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Thomas Wentworth Higginson, Massachusetts in the Army and Navy during the war of 1861-1865, vol. 2 16 16 Browse Search
Frederick H. Dyer, Compendium of the War of the Rebellion: Regimental Histories 14 14 Browse Search
Rev. James K. Ewer , Company 3, Third Mass. Cav., Roster of the Third Massachusetts Cavalry Regiment in the war for the Union 13 13 Browse Search
Harper's Encyclopedia of United States History (ed. Benson Lossing) 4 4 Browse Search
Isaac O. Best, History of the 121st New York State Infantry 2 2 Browse Search
William H. Herndon, Jesse William Weik, Herndon's Lincoln: The True Story of a Great Life, Etiam in minimis major, The History and Personal Recollections of Abraham Lincoln by William H. Herndon, for twenty years his friend and Jesse William Weik 2 2 Browse Search
The Photographic History of The Civil War: in ten volumes, Thousands of Scenes Photographed 1861-65, with Text by many Special Authorities, Volume 10: The Armies and the Leaders. (ed. Francis Trevelyan Miller) 2 2 Browse Search
The Photographic History of The Civil War: in ten volumes, Thousands of Scenes Photographed 1861-65, with Text by many Special Authorities, Volume 9: Poetry and Eloquence. (ed. Francis Trevelyan Miller) 2 2 Browse Search
Thomas Wentworth Higginson, Harvard Memorial Biographies 1 1 Browse Search
William Schouler, A history of Massachusetts in the Civil War: Volume 1 1 1 Browse Search
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Browsing named entities in The Photographic History of The Civil War: in ten volumes, Thousands of Scenes Photographed 1861-65, with Text by many Special Authorities, Volume 9: Poetry and Eloquence. (ed. Francis Trevelyan Miller). You can also browse the collection for July 21st, 1865 AD or search for July 21st, 1865 AD in all documents.

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t New Englanders. In Harvard he was poet of his class. During the Mexican War he won immense popularity by his series of satirical poems in Yankee dialect, collected in 1848 as The Biglow papers. In 1855 he was appointed to succeed Longfellow in the Smith Professorship of Modern Languages. The additional distinction he had gained as editor of The Atlantic Monthly and later of The North American review made him the logical poet at the commemoration service held by Harvard University on July 21, 1865, for its students and graduates who had perished in the war. His ode, not very enthusiastically received that day, has made him the foremost poet of American patriotism. His later life was filled with varied activities. From 1877 to 1885 he represented this country at Madrid and London. He continued to publish poetry and prose that made him at his death in 1891 the most eminent man of letters in America. and Stedman's Gettysburg, though written some years after the event, reviews the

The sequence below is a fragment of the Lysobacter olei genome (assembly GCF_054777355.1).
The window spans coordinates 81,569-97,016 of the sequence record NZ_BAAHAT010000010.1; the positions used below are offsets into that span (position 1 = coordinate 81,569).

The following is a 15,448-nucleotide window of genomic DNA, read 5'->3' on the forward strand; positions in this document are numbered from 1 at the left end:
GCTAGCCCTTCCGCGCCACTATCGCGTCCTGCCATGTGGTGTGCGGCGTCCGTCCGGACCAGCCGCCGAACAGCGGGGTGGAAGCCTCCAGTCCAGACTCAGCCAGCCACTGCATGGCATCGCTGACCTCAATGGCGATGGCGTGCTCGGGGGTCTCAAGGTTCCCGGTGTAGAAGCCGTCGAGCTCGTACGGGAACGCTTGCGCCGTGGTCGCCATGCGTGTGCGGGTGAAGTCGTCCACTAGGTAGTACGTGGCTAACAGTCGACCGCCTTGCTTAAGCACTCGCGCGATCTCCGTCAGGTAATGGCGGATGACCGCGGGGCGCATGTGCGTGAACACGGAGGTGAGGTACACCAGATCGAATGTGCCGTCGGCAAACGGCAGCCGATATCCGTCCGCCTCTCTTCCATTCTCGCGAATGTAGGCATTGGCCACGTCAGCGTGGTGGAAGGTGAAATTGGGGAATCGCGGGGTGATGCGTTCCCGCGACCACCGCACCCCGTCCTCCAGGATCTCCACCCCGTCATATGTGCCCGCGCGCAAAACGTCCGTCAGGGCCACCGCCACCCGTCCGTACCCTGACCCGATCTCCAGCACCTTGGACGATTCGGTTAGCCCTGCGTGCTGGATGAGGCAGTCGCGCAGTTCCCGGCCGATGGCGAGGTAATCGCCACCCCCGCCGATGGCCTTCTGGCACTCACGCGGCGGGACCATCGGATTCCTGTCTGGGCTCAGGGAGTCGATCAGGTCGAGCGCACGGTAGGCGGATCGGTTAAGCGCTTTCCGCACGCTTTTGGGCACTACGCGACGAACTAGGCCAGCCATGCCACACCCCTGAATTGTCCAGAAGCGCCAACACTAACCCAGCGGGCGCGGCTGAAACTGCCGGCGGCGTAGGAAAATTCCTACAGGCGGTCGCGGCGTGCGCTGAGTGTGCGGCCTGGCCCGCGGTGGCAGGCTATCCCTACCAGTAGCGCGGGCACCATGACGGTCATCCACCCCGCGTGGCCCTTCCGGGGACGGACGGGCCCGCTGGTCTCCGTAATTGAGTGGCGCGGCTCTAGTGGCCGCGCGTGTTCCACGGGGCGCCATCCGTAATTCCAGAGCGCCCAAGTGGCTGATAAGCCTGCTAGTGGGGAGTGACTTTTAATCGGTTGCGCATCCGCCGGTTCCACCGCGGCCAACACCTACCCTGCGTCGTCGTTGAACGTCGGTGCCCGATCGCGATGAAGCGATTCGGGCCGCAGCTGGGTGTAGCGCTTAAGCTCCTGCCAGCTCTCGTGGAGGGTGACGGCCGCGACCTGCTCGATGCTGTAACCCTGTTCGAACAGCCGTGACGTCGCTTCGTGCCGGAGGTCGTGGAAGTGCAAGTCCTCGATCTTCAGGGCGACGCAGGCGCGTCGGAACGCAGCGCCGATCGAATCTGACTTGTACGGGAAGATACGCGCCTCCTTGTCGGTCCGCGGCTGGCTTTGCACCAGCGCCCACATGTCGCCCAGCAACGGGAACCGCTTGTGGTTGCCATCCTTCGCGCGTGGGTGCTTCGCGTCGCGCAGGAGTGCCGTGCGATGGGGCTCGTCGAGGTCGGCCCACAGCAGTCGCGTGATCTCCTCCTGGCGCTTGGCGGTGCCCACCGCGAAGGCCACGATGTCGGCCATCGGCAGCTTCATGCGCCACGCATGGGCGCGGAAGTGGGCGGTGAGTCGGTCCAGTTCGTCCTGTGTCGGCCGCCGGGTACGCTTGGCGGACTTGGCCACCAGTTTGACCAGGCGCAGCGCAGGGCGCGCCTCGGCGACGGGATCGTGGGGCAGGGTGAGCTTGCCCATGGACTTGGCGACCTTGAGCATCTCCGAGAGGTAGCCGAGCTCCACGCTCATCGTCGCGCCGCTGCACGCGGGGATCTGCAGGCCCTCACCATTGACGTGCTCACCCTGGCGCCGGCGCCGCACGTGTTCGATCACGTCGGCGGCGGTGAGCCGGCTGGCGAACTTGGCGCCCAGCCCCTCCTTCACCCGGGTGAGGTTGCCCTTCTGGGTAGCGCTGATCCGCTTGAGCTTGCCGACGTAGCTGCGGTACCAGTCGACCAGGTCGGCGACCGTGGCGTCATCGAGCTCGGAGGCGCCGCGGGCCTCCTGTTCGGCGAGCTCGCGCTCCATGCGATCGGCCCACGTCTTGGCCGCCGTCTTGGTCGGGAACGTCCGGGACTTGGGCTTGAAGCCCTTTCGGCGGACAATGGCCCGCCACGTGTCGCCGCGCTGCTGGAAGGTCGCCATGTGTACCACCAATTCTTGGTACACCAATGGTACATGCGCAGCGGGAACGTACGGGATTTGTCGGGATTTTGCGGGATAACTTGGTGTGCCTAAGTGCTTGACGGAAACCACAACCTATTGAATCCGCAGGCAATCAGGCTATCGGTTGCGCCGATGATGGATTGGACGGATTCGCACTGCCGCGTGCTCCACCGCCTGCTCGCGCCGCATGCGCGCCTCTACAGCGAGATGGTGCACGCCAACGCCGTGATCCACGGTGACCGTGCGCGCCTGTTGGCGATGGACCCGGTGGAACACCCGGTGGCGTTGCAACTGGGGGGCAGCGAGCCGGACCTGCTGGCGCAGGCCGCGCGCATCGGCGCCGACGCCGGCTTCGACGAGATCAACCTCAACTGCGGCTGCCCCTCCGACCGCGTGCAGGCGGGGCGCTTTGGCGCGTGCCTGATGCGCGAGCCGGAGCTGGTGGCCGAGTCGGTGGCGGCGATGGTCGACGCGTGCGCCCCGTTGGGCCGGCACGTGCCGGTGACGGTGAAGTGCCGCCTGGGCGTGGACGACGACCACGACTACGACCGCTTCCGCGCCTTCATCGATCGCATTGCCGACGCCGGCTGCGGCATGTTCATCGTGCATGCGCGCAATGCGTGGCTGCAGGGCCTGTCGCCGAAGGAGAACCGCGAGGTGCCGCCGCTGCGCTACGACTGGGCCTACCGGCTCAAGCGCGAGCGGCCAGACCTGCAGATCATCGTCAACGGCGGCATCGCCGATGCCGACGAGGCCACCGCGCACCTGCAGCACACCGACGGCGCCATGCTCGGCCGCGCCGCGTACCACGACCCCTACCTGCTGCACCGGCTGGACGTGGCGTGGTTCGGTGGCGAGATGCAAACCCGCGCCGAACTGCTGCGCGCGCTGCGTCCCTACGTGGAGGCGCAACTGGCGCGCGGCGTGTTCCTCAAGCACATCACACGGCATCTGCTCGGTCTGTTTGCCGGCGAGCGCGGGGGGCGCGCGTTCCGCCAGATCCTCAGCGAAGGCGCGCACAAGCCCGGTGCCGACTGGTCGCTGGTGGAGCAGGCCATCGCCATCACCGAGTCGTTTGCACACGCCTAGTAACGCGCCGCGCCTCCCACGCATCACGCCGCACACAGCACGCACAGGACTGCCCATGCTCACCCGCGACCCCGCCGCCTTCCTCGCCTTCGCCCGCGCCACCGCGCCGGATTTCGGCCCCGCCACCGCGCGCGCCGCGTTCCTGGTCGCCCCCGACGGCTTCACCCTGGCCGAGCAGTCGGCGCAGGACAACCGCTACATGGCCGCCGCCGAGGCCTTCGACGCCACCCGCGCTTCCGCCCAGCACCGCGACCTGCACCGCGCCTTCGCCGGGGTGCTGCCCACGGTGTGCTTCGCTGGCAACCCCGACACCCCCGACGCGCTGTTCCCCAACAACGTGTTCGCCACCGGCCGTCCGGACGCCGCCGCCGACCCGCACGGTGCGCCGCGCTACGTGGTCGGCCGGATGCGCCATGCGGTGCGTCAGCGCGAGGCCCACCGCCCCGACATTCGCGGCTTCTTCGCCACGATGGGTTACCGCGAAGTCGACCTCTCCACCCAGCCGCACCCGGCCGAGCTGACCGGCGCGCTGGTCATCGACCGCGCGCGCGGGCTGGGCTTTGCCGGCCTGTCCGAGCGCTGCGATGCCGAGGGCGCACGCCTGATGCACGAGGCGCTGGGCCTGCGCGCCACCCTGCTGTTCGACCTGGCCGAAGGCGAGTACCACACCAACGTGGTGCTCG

the Harvard commemoration The ode from which the two strophes below are selected is in some respects the highest achievement thus far in American literature. James Russell Lowell, who had already made his name in letters by the Yankee humor of the Biglow papers, had since 1855 been Smith Professor of modern Languages in Harvard University. It was very natural, therefore, that he should be selected to write the official ode for the commemoration services held by Harvard College on July 21, 1865, for its sons who had fallen during the war. After his acceptance of the honor he tried in vain to write the poem. Only two days before the celebration he told one of his friends that it was impossible, that he was dull as a Lincoln: the last sitting—on the day of Lee's surrender on April 9, 1865, the very day of the surrender of Lee at Appomattox, Lincoln, for the last time, went to the photographer's gallery. As he sits in simple fashion sharpening his pencil, the man of sorr